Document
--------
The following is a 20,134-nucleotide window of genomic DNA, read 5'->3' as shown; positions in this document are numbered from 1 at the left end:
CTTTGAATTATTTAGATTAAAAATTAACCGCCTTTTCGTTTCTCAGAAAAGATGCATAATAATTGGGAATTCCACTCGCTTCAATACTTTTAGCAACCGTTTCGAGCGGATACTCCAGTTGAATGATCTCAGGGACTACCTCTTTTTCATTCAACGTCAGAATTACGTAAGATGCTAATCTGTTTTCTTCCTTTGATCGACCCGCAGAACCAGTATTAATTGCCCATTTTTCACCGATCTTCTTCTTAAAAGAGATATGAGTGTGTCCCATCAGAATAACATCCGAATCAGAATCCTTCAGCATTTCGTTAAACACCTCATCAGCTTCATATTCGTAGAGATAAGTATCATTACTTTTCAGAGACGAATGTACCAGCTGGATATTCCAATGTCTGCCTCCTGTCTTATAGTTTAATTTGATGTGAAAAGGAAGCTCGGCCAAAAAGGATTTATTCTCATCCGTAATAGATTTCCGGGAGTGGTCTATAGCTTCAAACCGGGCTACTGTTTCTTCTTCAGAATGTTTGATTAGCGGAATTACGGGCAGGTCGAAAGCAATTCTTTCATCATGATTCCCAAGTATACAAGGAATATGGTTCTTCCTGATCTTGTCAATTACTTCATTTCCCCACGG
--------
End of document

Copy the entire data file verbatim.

The following is a 20,134-nucleotide window of genomic DNA, read 5'->3' as shown; positions in this document are numbered from 1 at the left end:
CTTTGAATTATTTAGATTAAAAATTAACCGCCTTTTCGTTTCTCAGAAAAGATGCATAATAATTGGGAATTCCACTCGCTTCAATACTTTTAGCAACCGTTTCGAGCGGATACTCCAGTTGAATGATCTCAGGGACTACCTCTTTTTCATTCAACGTCAGAATTACGTAAGATGCTAATCTGTTTTCTTCCTTTGATCGACCCGCAGAACCAGTATTAATTGCCCATTTTTCACCGATCTTCTTCTTAAAAGAGATATGAGTGTGTCCCATCAGAATAACATCCGAATCAGAATCCTTCAGCATTTCGTTAAACACCTCATCAGCTTCATATTCGTAGAGATAAGTATCATTACTTTTCAGAGACGAATGTACCAGCTGGATATTCCAATGTCTGCCTCCTGTCTTATAGTTTAATTTGATGTGAAAAGGAAGCTCGGCCAAAAAGGATTTATTCTCATCCGTAATAGATTTCCGGGAGTGGTCTATAGCTTCAAACCGGGCTACTGTTTCTTCTTCAGAATGTTTGATTAGCGGAATTACGGGCAGGTCGAAAGCAATTCTTTCATCATGATTCCCAAGTATACAAGGAATATGGTTCTTCCTGATCTTGTCAATTACTTCATTTCCCCACGG